One of the primary parts of every comprehensive car service is to examine the state of the tyres. We rely on our tyres; they are the only points of contact with the road, and they need sufficient tread to move water from the tyre to maintain grip. But, many drivers don’t really understand how tyres actually work, and this can make it difficult to choose the correct tyres for their cars. In this article, we will take a closer look at road tyres and the various types of tyres that are suitable for a variety of road conditions.
The Importance of Good Road Tyres
When you take your car in for a car service in Perth, they will ensure that your tyre is safe to use. But, when you’re choosing a tyre you may not have access to an expert, and you may end up buying a tyre that doesn’t really suit your needs. There are many factors to consider when buying a new set of tyres, such as budget, the driving conditions, and the car you’re driving with them. A great tyre should meet all of these needs, but if you have a lower budget, you may need to make some compromises, and this is less than ideal. Skimping on tyres is not advised, a car represents a significant investment that you want to protect, and you cannot place enough emphasis on safety for you and your passengers. Always invest in the best quality tyres that you can afford, they will last longer, and they will help to keep you safer when you’re out on the road.
Buying Tyres to Meet Environment Conditions
Sometimes you may need a tyre to meet a certain environmental road condition and finding the right tyre to suit those needs can be a challenge. Let’s look at some more mundane and severe applications and the type of tyre that you may need for those conditions.
You can recognise a winter grade tyre by a three-peak mountain snow-flake (3PMSF) symbol on the sidewall. This is a standardised stamp that you will find all over the world and is demonstrates that this tyre has significantly better handling in icy, cold, and wet driving conditions. A good winter tyre can be used for long journeys, and they will still work well outside of their usual operating temperatures. That being said, they will not perform as well as a tyre designed for warmer conditions during the hotter times of the year.
Mud and Snow
A mud and snow tyre can be identified by a M+S symbol on the sidewall of the tyre. This typè of tyre should not be confused with the dedicated winter tyre mentioned above. A mud and snow tyre is designed to provide superior traction on looser driving surfaces, and this can include snow. They are typically not made from the same soft rubber that you would find on a winter tyre that can stay soft and supple in colder temperatures. A mud and snow tyre is well suited to a wider range of temperatures above 7º with the occasional trip into cooler climes. There are M+S tyres that are also rated as 3PMSF for winter use; these are very specialised tyres that you might find on an SUV used by a hardcore offroading enthusiast.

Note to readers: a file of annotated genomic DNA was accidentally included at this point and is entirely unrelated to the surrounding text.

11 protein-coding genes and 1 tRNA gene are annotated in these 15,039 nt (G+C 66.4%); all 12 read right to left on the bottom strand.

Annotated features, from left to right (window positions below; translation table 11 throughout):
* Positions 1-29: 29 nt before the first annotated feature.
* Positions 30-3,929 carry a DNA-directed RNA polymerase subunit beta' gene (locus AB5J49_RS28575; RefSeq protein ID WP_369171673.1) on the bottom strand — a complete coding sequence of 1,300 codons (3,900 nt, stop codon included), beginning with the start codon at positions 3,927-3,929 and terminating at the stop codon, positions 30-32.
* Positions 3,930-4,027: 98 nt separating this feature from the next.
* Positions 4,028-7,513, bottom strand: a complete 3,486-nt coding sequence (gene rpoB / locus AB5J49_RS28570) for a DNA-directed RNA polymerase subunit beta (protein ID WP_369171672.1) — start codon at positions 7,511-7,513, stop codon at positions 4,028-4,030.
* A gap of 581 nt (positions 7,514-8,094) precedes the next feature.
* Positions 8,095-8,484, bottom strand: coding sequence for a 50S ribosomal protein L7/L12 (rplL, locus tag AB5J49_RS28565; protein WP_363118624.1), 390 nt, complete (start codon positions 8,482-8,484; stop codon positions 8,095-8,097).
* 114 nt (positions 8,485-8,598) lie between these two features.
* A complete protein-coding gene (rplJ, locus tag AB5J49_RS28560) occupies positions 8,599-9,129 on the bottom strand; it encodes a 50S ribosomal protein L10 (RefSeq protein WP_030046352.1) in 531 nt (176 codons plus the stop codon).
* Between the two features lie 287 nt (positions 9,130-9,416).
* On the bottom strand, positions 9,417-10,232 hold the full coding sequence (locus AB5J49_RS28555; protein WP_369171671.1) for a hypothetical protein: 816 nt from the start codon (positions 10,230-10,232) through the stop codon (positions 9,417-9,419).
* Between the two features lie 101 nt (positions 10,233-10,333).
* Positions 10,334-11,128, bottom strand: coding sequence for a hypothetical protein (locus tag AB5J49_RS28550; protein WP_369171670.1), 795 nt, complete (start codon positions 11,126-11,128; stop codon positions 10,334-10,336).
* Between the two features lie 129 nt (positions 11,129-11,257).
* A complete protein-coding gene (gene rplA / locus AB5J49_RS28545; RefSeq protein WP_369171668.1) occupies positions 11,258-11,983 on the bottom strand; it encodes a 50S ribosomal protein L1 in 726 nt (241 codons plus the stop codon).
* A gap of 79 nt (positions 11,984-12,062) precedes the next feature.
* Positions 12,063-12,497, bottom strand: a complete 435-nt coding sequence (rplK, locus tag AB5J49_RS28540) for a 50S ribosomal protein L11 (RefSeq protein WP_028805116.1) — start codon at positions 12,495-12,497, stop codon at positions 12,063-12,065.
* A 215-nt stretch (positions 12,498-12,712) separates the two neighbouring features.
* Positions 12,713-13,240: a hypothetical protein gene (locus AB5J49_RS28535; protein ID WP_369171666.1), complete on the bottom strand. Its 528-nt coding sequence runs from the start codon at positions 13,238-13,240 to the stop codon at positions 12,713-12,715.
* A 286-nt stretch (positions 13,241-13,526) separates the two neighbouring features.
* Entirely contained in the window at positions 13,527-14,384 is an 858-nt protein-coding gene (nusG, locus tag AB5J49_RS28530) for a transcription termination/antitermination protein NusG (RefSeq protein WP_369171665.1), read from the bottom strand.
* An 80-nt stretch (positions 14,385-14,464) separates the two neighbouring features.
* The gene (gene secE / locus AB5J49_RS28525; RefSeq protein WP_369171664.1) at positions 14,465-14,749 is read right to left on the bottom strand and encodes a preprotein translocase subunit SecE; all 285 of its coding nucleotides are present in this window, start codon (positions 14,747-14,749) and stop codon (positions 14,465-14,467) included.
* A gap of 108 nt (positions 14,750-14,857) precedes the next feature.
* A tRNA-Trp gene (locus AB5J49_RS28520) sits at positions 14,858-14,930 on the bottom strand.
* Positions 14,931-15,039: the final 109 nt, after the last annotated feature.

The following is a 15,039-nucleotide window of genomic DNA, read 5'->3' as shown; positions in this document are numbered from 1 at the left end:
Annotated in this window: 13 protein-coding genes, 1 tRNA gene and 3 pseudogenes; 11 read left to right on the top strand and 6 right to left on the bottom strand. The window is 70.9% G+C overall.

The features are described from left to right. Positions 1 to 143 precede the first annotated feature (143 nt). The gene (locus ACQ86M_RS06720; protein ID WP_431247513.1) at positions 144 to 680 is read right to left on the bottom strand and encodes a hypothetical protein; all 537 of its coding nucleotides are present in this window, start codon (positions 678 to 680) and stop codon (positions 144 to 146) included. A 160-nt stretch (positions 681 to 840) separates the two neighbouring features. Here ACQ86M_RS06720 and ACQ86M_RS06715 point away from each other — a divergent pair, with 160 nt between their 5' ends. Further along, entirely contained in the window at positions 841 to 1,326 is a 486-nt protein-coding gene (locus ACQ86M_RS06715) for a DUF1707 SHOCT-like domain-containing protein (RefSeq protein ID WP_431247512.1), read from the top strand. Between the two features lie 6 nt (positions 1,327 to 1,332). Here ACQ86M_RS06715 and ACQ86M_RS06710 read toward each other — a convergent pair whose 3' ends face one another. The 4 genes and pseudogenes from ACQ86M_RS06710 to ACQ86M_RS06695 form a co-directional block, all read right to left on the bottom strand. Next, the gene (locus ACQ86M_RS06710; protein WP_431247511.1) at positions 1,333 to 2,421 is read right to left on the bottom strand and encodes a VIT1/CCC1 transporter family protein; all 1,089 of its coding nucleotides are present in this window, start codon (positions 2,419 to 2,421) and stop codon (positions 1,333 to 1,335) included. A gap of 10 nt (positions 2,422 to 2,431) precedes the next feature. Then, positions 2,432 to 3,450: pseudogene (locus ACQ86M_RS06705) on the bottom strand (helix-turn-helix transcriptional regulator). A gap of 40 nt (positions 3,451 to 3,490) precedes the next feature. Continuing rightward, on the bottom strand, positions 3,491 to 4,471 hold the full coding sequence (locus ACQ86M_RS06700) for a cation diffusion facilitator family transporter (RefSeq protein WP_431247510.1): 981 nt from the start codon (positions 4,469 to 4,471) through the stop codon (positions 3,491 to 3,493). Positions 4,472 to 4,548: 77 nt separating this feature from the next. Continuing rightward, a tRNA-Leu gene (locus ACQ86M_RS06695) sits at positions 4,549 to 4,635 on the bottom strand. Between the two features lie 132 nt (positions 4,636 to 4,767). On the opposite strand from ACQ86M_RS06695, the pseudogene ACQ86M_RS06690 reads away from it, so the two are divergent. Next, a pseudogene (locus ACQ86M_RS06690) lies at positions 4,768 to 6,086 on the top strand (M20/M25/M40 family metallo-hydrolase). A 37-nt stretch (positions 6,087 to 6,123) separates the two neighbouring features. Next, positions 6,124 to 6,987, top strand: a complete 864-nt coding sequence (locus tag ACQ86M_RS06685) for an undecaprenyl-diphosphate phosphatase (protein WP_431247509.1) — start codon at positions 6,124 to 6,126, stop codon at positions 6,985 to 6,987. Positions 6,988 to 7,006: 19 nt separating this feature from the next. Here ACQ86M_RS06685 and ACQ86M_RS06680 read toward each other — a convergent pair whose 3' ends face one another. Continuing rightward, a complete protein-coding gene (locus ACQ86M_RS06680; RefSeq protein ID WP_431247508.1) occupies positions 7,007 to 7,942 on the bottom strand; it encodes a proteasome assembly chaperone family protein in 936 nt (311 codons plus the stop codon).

We don’t get a great deal of ice here in Australia, but we will include them here for completeness and as a primer for trips to colder climes. These are studded tyres designed for use in harsh winter conditions. They have a similar tread to the winter tyres mentioned above, but there are short metal studs fitted to the surface to add extra traction. The metal studs bite into the surface of the ice to maintain control, and the only better option for driving in these extreme conditions would be caterpillar tracks.
We have seen a marked increase in the popularity of SUVs here in Australia, and many of these vehicles are fitted with all-terrain tyres. An all-terrain tyre can be fitted to any vehicle that regularly ventures off the road, and the main difference between them and a standard road tyre is the tread arrangement. A road-focused tyre has a circumferential tread pattern, and an off-road tyre uses a radial tread block arrangement. An all-terrain tyre can be safely used on the road, but it will never be as effective as a road tyre.
Depending on where you are in the world these types of tyres may also be known as performance tyres. They are the ideal type of tyre for a performance vehicle in warm, fine conditions. Here in Australia, it’s possible to use a summer tyre all rear round if you can deal with the occasional sacrifice in handling during wetter or colder weather. The tread pattern of a summer tyre has fewer sipes that are used to remove water quickly, and instead, there are large areas of smoother rubber to improve grip on dry roads. A summer tyre may be identified by a sun symbol that’s stamped on the tyre sidewall.
This is a tyre that we most often see when we examine a car during a car service. These are the true all-rounders of road tyres, and they are well suited for temperate climates where there are no seasonal temperature extremes. Theses tyres offer lower rolling resistance, they provide good water clearance, and they are made from a compound that performs well in hot and dry weather. A summer tyre will not perform as well in as a dedicated tyre in any season, but it can be used safely on any surface except for ice or offroading.
Slick or Semi-Slick Tyres